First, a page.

Homework will be assigned for each of the five topics. Answers will be given in discussion section but will not be posted online. These assignments will not be graded.


CURRENT EVENTS SUMMARIES

You will find a current news article about a policy or issue that relates to the labor market theory we have talked about in class, and turn in a short (approximately ?-? page) write-up of how the issue relates to labor economics and what the theory we’ve talked about in class suggests will happen as a result. More details will be available on the course website.


ADDITIONAL NOTE

If you have a disability or other special needs that are relevant to your success in this class please see me early in the quarter. I will help you get access to resources that may help you deal with any special problems you might have in the course. If you need to request alternate exam accommodations, please submit a request to the SDC and email me before the end of the second week of class. Also please email me at least 2 weeks before each exam to arrange exam logistics.


PRELIMINARY COURSE OUTLINE

Exam dates are fixed, the remainder of the schedule is approximate.

  Introduction
  (3/29)
  Readings: Borjas, Chapter 1 & Appendix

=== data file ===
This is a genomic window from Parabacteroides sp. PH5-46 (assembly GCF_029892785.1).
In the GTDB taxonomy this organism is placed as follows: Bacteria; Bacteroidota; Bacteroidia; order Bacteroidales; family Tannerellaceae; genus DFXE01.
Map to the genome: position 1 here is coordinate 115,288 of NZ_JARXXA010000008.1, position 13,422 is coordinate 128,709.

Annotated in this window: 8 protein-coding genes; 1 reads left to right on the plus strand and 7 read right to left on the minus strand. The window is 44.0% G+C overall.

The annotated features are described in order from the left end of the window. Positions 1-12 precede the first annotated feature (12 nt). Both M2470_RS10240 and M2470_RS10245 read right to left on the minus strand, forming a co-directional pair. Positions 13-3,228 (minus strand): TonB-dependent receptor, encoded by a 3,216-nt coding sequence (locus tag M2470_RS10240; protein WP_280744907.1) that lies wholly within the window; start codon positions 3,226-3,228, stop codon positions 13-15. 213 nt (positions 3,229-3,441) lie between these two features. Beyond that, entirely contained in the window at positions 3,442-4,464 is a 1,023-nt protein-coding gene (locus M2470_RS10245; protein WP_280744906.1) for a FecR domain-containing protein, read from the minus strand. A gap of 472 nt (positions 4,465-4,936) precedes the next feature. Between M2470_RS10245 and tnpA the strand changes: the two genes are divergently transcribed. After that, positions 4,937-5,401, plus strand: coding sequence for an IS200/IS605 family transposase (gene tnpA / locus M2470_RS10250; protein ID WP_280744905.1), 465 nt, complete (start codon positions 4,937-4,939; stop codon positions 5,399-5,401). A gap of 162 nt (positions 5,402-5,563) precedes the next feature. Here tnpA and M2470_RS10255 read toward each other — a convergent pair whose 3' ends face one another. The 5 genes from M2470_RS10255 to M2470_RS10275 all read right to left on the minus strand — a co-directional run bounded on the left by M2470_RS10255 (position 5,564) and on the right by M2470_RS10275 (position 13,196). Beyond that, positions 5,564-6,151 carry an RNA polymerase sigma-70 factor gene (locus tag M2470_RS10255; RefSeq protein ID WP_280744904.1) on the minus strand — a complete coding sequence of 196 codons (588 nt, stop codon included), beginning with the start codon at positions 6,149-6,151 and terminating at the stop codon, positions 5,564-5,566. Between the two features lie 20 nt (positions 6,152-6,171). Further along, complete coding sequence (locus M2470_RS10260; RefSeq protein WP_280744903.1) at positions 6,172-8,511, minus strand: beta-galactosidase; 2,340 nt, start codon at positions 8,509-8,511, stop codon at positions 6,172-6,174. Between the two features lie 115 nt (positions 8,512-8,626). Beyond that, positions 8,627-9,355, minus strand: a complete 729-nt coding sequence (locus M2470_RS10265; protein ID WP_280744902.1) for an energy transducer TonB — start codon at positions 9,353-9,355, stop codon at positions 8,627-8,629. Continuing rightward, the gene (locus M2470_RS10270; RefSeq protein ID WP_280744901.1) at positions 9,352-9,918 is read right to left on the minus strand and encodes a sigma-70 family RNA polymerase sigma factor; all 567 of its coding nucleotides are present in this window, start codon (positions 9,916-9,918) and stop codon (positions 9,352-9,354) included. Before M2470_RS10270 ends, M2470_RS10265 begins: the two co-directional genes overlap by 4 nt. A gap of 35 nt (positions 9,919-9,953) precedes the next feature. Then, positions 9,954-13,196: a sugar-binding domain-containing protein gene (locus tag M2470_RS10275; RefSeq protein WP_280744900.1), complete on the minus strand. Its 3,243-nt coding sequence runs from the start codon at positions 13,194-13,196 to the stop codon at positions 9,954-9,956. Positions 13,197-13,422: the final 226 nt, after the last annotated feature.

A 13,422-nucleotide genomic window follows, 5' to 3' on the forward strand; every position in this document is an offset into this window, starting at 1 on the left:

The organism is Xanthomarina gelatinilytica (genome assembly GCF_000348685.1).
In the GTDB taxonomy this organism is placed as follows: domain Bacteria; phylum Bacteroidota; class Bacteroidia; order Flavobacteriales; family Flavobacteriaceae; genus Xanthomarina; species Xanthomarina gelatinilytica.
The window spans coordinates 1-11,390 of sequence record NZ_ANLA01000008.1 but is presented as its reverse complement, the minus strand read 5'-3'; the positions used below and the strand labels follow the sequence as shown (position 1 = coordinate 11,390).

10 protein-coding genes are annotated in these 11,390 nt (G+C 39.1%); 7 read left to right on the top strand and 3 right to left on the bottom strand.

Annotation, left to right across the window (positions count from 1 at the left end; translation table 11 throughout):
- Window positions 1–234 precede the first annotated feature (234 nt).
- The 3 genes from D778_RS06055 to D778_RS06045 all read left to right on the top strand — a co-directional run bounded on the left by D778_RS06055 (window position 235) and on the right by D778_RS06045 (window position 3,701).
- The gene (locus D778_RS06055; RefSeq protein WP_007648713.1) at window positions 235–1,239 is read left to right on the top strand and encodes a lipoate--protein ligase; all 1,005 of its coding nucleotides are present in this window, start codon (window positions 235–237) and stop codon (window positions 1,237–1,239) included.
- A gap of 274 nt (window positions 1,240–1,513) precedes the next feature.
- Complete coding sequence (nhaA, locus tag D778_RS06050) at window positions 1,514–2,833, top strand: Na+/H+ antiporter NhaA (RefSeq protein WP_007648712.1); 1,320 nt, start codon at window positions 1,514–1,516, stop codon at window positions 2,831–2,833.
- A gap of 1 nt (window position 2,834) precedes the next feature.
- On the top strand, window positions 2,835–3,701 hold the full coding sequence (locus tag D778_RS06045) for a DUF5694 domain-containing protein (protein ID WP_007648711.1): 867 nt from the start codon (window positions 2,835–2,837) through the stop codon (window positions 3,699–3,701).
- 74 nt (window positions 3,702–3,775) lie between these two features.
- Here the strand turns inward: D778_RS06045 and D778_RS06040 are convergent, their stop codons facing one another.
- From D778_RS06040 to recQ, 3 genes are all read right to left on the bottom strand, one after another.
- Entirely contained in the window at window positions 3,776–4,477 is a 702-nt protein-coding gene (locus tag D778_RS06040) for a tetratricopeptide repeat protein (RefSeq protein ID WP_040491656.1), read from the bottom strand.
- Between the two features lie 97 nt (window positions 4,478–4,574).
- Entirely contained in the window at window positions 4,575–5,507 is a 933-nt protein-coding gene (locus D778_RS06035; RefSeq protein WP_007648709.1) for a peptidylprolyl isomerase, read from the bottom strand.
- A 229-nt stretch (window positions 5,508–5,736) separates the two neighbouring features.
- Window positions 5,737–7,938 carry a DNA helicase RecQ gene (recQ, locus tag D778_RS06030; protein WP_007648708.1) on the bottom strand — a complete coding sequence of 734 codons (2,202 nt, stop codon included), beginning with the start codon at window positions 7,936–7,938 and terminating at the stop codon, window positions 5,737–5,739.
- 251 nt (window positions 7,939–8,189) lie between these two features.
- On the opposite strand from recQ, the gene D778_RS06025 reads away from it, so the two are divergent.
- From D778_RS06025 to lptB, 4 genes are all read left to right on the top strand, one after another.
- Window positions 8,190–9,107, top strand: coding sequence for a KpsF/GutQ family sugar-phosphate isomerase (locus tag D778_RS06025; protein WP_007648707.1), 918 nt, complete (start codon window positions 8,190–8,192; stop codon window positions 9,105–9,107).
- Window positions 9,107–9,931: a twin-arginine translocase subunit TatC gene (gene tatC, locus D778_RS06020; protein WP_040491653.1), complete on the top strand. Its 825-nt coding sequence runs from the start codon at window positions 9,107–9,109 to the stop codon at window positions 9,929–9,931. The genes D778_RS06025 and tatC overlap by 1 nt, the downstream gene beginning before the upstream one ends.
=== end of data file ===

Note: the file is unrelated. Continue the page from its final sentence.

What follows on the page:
Topic 1:
  Labor Supply
  Theory
  (3/31-4/16)
  Readings: Borjas, Chapter 2 in the fifth or later editions (or chapters 2 & 3 in earlier editions of
  the text)
  Further Reading:
Examining the Effect of the Earned Income Tax Credit on the Labor Market
Participation of Families on Welfare
V. Joseph Hotz; John Scholz
NBER Working Paper #11968
http://www.nber.org/papers/w11968.pdf
The Estimation of Income and Substitution Effects in a Model of Family Labor
Supply
Orley Ashenfelter; James Heckman
Econometrica, Vol. 42, No. 1. (Jan., 1974), pp. 73-86.
Stable URL: http://www.jstor.org/stable/1913686
Determining Participation in Income-Tested Social Programs
Orley Ashenfelter
Journal of the American Statistical Association, Vol. 78, No. 383. (Sep., 1983), pp.
517-525.
Stable URL: http://www.jstor.org/stable/2288113
Child Endowments and the Quantity and Quality of Children
Gary S. Becker; Nigel Tomes
The Journal of Political Economy, Vol. 84, No. 4, Part 2. (Aug., 1976), pp. S143-
S162.
Stable URL: http://www.jstor.org/stable/1831106
MIDTERM 1 (COVERS TOPIC 1) HELD IN CLASS ON WEDNESDAY, APRIL 21
  Topic 2:
  Labor
  Demand
  Theory
  (4/19-4/26)
  Readings: Borjas, Chapter 3 (or chapter 4 in past editions of the text)
  Further Reading:
The Minimum Wage and the Great Recession: Evidence of Effects on the
Employment and Income Trajectories of Low-Skilled Workers
Jeffrey Clemens; Michael Wither
NBER Working Paper #20724
http://www.nber.org/papers/w20724
Minimum Wages and Employment: A Case Study of the Fast-Food Industry in
New Jersey and Pennsylvania
David Card; Alan B. Krueger
The American Economic Review, Vol. 84, No. 4. (Sep., 1994), pp. 772-793.